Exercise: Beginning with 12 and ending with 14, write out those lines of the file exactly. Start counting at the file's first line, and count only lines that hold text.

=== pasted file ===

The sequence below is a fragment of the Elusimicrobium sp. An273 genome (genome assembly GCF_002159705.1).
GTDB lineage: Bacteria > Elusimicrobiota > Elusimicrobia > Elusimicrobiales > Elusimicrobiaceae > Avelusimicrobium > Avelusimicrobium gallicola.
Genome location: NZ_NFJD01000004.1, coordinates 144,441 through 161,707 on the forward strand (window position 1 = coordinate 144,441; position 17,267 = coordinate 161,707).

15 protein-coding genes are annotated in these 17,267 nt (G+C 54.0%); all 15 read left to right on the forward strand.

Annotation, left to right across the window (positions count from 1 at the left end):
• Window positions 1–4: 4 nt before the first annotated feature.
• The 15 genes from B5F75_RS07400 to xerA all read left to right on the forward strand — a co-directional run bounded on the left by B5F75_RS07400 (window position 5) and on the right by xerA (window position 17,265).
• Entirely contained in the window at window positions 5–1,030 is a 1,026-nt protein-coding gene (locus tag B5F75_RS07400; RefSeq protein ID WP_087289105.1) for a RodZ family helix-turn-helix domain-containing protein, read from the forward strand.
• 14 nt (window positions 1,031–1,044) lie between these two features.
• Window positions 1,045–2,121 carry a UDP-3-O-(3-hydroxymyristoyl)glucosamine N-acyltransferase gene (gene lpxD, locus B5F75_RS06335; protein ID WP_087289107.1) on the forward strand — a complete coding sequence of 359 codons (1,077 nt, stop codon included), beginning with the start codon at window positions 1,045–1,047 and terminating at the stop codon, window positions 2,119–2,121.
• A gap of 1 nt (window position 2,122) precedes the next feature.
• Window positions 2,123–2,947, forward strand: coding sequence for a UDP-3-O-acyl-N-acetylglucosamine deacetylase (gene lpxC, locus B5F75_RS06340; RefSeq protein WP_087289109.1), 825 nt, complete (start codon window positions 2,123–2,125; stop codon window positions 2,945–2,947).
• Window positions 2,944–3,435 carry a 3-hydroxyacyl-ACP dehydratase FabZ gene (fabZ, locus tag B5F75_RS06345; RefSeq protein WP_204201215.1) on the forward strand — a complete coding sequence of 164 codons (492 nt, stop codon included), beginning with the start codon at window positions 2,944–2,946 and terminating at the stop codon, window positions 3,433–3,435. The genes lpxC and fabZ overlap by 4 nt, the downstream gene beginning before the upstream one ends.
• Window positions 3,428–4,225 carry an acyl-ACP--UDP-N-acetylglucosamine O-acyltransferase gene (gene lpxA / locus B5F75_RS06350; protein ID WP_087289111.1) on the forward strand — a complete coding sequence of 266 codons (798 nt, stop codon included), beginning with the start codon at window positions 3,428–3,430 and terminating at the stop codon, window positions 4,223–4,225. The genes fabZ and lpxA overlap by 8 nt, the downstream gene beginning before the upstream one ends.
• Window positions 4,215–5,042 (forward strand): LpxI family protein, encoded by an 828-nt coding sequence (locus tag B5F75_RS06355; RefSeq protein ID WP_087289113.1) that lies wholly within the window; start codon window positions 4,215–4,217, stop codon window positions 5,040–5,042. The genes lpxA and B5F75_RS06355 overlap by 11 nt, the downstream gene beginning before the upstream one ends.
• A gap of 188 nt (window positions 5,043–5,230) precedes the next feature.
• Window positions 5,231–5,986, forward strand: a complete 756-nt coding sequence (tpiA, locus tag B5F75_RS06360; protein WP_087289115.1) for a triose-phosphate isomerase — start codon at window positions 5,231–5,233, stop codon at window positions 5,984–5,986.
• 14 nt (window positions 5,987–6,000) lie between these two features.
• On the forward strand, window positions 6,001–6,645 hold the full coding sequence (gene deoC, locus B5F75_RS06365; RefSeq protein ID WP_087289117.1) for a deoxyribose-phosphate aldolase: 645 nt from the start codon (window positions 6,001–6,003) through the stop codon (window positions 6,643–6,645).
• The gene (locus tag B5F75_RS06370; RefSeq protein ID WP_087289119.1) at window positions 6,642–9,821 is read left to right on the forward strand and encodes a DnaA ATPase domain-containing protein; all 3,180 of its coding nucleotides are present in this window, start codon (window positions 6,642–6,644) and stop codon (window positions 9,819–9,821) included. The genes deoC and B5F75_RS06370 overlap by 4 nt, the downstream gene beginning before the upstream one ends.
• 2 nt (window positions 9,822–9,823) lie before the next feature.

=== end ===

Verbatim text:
• Window positions 2,123–2,947, forward strand: coding sequence for a UDP-3-O-acyl-N-acetylglucosamine deacetylase (gene lpxC, locus B5F75_RS06340; RefSeq protein WP_087289109.1), 825 nt, complete (start codon window positions 2,123–2,125; stop codon window positions 2,945–2,947).
• Window positions 2,944–3,435 carry a 3-hydroxyacyl-ACP dehydratase FabZ gene (fabZ, locus tag B5F75_RS06345; RefSeq protein WP_204201215.1) on the forward strand — a complete coding sequence of 164 codons (492 nt, stop codon included), beginning with the start codon at window positions 2,944–2,946 and terminating at the stop codon, window positions 3,433–3,435. The genes lpxC and fabZ overlap by 4 nt, the downstream gene beginning before the upstream one ends.
• Window positions 3,428–4,225 carry an acyl-ACP--UDP-N-acetylglucosamine O-acyltransferase gene (gene lpxA / locus B5F75_RS06350; protein ID WP_087289111.1) on the forward strand — a complete coding sequence of 266 codons (798 nt, stop codon included), beginning with the start codon at window positions 3,428–3,430 and terminating at the stop codon, window positions 4,223–4,225. The genes fabZ and lpxA overlap by 8 nt, the downstream gene beginning before the upstream one ends.